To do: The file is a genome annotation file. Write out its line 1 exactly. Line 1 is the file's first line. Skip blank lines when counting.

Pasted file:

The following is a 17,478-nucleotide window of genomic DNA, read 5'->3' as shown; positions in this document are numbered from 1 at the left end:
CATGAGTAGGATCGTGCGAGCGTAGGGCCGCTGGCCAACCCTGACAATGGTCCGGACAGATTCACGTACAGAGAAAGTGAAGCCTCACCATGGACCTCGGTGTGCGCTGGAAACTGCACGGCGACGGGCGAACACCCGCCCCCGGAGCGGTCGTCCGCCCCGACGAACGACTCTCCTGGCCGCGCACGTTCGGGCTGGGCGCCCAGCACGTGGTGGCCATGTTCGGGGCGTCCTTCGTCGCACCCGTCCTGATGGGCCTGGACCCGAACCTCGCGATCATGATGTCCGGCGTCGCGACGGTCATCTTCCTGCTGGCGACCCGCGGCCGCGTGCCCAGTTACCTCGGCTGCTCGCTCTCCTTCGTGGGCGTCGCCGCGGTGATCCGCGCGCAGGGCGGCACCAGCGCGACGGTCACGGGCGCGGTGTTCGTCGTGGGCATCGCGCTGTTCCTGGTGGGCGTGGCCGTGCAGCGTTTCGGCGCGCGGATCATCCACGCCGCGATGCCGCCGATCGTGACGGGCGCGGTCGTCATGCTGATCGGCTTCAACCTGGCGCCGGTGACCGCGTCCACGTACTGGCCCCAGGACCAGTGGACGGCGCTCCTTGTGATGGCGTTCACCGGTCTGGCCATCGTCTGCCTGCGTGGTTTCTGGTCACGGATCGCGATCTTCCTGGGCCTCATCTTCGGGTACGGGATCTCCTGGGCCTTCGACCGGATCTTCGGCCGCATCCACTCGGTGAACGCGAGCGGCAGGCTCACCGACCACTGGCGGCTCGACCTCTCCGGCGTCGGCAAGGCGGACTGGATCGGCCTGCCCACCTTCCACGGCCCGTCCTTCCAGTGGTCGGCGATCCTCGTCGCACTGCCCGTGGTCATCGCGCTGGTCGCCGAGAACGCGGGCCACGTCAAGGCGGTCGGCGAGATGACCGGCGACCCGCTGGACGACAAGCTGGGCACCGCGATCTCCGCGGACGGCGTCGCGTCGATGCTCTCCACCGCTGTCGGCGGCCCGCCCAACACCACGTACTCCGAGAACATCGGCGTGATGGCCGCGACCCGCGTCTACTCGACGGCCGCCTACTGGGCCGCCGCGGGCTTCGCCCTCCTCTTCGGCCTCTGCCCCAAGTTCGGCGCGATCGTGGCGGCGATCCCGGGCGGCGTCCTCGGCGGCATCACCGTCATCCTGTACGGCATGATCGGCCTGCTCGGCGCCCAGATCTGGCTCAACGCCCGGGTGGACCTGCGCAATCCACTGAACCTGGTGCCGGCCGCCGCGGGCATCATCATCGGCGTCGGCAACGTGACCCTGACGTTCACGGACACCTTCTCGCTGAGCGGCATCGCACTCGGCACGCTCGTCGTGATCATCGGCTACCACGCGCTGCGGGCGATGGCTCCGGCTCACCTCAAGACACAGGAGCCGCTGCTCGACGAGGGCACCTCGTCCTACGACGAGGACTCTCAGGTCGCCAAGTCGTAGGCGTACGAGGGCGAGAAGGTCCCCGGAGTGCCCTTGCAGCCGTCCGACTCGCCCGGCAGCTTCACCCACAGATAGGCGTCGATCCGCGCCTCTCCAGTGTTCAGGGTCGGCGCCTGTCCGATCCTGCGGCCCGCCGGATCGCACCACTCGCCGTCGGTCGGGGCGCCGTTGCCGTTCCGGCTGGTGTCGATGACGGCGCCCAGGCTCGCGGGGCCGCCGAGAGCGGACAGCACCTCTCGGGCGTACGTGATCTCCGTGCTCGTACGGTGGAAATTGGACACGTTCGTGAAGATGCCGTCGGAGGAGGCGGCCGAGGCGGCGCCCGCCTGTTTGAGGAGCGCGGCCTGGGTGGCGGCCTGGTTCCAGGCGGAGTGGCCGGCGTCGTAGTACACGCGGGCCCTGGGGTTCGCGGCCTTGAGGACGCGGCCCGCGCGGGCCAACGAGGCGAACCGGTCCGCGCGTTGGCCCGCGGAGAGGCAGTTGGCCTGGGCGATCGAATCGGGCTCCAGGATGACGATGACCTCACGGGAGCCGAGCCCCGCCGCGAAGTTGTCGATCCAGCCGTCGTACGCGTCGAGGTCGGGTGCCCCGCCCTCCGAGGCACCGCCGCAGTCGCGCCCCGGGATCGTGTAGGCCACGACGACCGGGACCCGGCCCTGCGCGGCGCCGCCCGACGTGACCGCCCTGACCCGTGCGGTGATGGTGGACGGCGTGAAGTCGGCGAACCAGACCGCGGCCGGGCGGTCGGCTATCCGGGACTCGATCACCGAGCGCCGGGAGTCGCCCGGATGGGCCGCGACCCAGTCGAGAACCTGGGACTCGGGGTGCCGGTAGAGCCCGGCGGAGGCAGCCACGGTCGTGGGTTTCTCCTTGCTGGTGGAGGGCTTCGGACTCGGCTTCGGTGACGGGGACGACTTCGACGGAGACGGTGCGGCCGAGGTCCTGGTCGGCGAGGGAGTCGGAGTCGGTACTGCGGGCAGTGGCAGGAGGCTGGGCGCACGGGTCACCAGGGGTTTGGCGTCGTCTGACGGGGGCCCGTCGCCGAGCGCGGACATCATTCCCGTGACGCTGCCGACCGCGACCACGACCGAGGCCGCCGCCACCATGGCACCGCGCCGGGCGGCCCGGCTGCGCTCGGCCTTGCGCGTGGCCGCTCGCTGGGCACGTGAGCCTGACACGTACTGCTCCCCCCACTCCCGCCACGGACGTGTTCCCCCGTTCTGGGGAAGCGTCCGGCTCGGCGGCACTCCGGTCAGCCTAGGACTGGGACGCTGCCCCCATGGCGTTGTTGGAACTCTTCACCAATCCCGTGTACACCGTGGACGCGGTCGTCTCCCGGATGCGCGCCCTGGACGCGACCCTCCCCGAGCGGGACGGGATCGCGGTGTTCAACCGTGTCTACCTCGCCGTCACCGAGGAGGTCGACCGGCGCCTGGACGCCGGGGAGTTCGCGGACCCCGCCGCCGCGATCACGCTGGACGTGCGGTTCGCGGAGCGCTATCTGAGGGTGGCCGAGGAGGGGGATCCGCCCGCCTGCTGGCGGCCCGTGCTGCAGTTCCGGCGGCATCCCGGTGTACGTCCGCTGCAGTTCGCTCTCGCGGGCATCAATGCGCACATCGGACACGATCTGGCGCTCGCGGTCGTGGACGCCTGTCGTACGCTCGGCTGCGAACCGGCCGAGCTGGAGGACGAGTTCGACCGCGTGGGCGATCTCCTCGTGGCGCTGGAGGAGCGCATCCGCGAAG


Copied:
The following is a 17,478-nucleotide window of genomic DNA, read 5'->3' as shown; positions in this document are numbered from 1 at the left end: